Having hypersurface from the simulation, the programs generate particles according to Cooper-Frye formula [35] (Equation (10)):
E d N d p 3 = Σ d Σ μ ( x ) p μ f ( x , p ) Σ Δ Σ μ p μ f ( x , p ) .
The right-hand side is the integral over the particlization hypersurface, where d Σ is a normal vector–an element of the hypersurface, p μ is four-momentum term, and f ( x , p ) is isothermal or isochronic distribution.
To generate particles from a hypersurface, we need, in addition to the hypersurface, normal vectors to each of its elements. If the hypersurface had an analytical representation, finding normal vectors would be simple:
d Σ μ = ϵ μ α β γ x α a x β b x γ c d a d b d c ,
where a, b, c are surface coordinates, and ϵ μ α β γ is the Levi-Civita tensor. In this simulation, the hydrodynamic equations solve numerically. So, another method is needed to compute the normal vectors’ hypersurface. Finding the hypersurface’s position on a discrete numeric grid is simple. Nevertheless, finding the normal hypersurface elements is much more complicated. The problem of finding isosurface (here—a surface with a given energy density) on a scalar field (known in computer graphics). Many developed algorithms solve this problem. One of them is an algorithm called “disordered lines algorithm”. The library implementing this algorithm is named Cornelius and is favored to use in the existing hydrodynamic programs. A detailed description of the algorithm more information is available in Refs. [16,36].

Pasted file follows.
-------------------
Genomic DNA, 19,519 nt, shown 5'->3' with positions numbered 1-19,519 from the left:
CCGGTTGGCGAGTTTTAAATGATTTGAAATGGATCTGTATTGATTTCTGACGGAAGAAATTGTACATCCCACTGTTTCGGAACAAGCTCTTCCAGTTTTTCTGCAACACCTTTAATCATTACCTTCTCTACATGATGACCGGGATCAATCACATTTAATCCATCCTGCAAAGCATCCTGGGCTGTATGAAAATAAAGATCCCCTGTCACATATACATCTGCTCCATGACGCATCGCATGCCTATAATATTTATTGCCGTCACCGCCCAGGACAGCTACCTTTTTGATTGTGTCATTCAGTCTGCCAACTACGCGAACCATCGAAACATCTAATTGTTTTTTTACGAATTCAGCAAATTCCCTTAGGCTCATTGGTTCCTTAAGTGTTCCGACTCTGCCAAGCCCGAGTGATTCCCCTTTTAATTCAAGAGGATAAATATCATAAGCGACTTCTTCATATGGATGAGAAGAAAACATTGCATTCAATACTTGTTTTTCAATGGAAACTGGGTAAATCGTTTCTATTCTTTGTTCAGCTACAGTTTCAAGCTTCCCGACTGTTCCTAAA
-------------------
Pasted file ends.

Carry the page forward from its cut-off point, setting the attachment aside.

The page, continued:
We implemented the main numerical algorithm on GPU. In order to use the Cornelius library, it is necessary to copy data from the card memory to the computer memory, which is not an efficient solution. Cornelius calculations on CPU processors have shown a significant negative impact on performance. However, for various technical reasons, the memory requirements are essential for each thread of execution. The Cornelius subroutines proved non-trivial to execute in a massively parallel environment.
We show a preliminary alternative approach has also implementation using the marching cubes [37] algorithm extended to four dimensions. During execution for a given configuration of cell corners, a set of elements algorithm selected from a look-up table and the isosurface vertex positions are adjusted based on values of the scalar field in the mesh. In the original three-dimensional case, the algorithm manually constructs the look-up table, ensuring consistency in triangulation between neighboring cells [38,39]. With increased dimensionality, the number of possible configurations increases exponentially, reaching 2 16 in four dimensions, which prevents manual approach [40]. Thus, presented an algorithmic solution for look-up table generation includes in our software.
The final procedure uses Monte Carlo generators, such as Therminator2 [41] and “frzout” library [42]. We are using an external freeze-out sampler based on Ref. [29].